YPRnews

Jackie Yamanaka

Men and women gathered at Montana State University Billings Thursday to take part in a participatory art event where people pour red sand into the cracks of sidewalks. It’s a visual reminder not to let the victims of human trafficking fall through the cracks of society.

Bureau of Land Management / Bureau of Land Management

The U.S. Interior Department wants to repeal an Obama-era rule that reduces the burning of methane gas on federal lands. The public comment period on that plan ended April 23, 2018 and it looks like almost everybody thought it was a bad idea.


The Amerian Prairie Reserve manages nearly 400,000 acres of former ranchland in northeastern Montana. They're kicking out cattle and replacing them with wild bison.
Nate Hegyi / Mountain West News Bureau

  

This is about two very different visions of how we should use land in the American West.

On the Great Plains of Montana, conservationists and tribes want to rewind the clock and return wild bison to the shortgrass prairie. But cowboys and ranchers say if that happens, their way of life – their very culture – will disappear.

Jackie Yamanaka

Governor Steve Bullock is touring Montana to listen to providers about the health and economic impacts of the state’s Medicaid Expansion program, also known as the HELP Act. It’s set to expire at the end of next year unless the 2019 Montana Legislature acts.

A recent aerial survey revealed there are only three wild caribou left in the contiguous United States. Biologists say the chances to save them are slim, but an international recovery team is still trying.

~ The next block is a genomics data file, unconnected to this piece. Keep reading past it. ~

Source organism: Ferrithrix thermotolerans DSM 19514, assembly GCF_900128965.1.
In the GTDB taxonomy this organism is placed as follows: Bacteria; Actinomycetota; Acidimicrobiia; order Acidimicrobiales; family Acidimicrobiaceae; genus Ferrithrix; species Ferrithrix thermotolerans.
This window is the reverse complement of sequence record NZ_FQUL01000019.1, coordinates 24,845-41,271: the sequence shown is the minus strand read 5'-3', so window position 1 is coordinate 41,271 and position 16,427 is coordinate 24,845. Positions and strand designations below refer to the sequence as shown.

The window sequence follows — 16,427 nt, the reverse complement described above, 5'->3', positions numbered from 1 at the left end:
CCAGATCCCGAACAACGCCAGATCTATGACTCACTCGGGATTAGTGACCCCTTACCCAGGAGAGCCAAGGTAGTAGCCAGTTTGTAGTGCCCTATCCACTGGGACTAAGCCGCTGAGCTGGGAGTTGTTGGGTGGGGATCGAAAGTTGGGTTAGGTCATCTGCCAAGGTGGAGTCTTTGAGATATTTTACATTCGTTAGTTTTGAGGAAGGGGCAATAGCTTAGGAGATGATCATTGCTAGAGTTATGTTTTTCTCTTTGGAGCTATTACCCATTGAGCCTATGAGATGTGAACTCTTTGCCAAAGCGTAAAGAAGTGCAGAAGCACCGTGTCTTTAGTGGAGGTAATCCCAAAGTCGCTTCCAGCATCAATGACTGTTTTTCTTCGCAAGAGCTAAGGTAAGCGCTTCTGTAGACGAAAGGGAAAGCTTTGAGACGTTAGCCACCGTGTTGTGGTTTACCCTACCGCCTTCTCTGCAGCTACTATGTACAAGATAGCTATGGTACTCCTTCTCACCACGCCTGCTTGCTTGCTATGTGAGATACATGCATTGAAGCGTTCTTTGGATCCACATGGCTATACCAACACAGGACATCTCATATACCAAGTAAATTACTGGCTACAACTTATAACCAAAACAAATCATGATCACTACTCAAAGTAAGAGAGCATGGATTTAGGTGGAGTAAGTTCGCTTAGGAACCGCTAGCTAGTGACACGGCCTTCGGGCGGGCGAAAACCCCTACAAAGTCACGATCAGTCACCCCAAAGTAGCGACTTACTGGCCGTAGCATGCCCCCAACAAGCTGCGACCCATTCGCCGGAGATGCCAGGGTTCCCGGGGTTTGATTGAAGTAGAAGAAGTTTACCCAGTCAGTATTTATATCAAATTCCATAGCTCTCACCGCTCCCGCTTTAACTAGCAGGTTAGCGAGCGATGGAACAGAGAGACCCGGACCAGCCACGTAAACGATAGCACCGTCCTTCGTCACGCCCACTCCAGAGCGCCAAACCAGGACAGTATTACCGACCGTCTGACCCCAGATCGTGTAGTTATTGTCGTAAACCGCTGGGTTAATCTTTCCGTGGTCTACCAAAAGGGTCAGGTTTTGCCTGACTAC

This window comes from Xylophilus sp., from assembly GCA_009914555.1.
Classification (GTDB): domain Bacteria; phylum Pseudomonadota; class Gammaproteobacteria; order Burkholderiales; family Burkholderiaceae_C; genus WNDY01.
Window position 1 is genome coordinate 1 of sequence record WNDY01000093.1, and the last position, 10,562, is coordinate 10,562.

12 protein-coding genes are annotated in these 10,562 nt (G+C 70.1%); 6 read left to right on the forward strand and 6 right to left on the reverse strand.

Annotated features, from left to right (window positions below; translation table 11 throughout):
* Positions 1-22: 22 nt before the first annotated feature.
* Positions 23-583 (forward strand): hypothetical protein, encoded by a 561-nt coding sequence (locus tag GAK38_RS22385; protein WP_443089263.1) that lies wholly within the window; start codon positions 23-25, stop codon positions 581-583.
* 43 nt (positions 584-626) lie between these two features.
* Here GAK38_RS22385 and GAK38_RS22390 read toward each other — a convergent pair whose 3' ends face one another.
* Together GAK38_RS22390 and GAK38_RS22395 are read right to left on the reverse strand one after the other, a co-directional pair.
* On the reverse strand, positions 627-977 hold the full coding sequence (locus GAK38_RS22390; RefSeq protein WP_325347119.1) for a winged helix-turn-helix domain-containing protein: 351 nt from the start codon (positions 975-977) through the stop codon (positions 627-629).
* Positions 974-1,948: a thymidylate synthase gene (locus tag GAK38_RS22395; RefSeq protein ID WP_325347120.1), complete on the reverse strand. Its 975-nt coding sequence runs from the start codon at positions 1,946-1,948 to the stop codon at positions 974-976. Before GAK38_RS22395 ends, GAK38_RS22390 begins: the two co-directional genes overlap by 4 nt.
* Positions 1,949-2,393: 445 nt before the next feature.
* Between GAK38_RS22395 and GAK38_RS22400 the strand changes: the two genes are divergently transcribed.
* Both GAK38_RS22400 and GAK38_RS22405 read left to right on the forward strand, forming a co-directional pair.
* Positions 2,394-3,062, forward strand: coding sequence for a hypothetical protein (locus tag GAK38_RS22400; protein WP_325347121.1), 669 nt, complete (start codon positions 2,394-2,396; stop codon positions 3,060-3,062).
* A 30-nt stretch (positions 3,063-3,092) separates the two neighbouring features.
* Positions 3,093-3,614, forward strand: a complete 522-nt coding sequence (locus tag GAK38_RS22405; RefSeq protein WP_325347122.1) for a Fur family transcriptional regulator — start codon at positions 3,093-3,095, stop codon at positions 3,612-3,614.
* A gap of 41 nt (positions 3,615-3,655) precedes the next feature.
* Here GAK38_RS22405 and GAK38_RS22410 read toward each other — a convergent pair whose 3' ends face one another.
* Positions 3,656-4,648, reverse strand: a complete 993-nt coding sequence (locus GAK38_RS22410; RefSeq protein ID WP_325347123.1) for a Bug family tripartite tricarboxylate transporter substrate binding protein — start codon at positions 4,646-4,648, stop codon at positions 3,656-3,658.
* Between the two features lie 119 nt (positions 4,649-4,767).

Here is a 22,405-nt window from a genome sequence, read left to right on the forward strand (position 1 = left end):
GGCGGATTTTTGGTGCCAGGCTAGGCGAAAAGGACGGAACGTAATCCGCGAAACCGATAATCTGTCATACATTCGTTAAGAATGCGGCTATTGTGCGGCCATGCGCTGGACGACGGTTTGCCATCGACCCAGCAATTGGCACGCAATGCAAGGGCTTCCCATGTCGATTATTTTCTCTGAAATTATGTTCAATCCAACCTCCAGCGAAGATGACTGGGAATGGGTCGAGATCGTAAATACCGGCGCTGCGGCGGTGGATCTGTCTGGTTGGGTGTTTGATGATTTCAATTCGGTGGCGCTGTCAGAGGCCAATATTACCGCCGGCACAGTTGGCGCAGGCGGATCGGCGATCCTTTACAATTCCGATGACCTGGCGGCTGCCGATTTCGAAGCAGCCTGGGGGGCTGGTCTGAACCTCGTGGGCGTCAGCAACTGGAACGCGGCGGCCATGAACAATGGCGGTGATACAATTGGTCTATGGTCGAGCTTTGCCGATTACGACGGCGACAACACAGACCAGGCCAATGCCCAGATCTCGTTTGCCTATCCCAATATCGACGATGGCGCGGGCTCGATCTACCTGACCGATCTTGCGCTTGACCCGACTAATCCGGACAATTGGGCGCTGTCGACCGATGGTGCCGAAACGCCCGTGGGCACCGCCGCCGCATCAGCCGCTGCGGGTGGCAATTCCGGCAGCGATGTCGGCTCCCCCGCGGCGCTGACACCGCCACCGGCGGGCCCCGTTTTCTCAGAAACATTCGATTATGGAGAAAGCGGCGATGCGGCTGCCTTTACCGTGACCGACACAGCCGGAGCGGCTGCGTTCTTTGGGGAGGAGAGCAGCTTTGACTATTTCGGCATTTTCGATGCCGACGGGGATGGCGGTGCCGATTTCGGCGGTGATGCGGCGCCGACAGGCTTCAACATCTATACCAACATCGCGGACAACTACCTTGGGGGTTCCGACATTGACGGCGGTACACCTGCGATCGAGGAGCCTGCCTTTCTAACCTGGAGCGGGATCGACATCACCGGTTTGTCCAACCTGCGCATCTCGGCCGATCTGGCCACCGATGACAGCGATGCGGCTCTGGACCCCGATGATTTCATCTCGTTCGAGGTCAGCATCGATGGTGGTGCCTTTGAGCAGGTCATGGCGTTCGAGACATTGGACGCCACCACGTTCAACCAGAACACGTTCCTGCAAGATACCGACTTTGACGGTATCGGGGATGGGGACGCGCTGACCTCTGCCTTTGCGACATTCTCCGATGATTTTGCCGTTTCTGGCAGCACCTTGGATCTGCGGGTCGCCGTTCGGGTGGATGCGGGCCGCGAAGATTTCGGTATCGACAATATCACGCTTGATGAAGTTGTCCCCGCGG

Before the 19th century, thousands of woodland caribou ranged from Washington to New England. But then those herds were decimated by overhunting, logging and broken-up habitat.

Now you can count the number of wild caribou left in the Lower 48 on one hand. They live in the Selkirk Mountains of northern Idaho.

Jackie Yamanaka

There were general agreements on issue positions related to public lands and health care among the 6 candidates seeing the Democratic nomination for the U.S. House during their debate last night in Billings.  But some of the candidates also took the opportunity to stand out from the crowded field as Democratic voters have to decide which one to advance to take on the Republican incumbent. 

Jackie Yamanaka

Some Montana college students aren’t content to sit on the political sidelines.  Instead they are joining political party groups, registering voters and organizing and sponsoring debates.

Yellowstone
Nate Hegyi / Yellowstone Public Radio

Now that a National Parks entrance fee hike is on hold, competing legislation is floating through Congress that would permanently pay for the multi-billion dollar maintenance backlog using federal mineral revenues.

Briana Lamb posts a status update on Facebook at the state capitol in Helena, Montana.
Nate Hegyi / Yellowstone Public Radio

Mark Zuckerberg is on the hot seat this week. He’s testifying in front of Congress about Facebook user profiles being mined without permission.  

The data breach prompted a “Delete Facebook” movement that hasn’t really gained any traction.

That’s especially true in the Native American community, where Facebook is much more than sharing cat videos or keeping in touch with friends and family.  

Jackie Yamanaka

Former U.S. Energy Secretary Bill Richardson says the coal industry isn’t dead. He says it’s in transition and there needs to be a plan. Part of that plan may be forming a coalition with renewable energy producers.

Richardson envisions something akin to a Marshall Plan. It was a U.S. program that helped Europe rebuild after the devastation of World War II.

Pages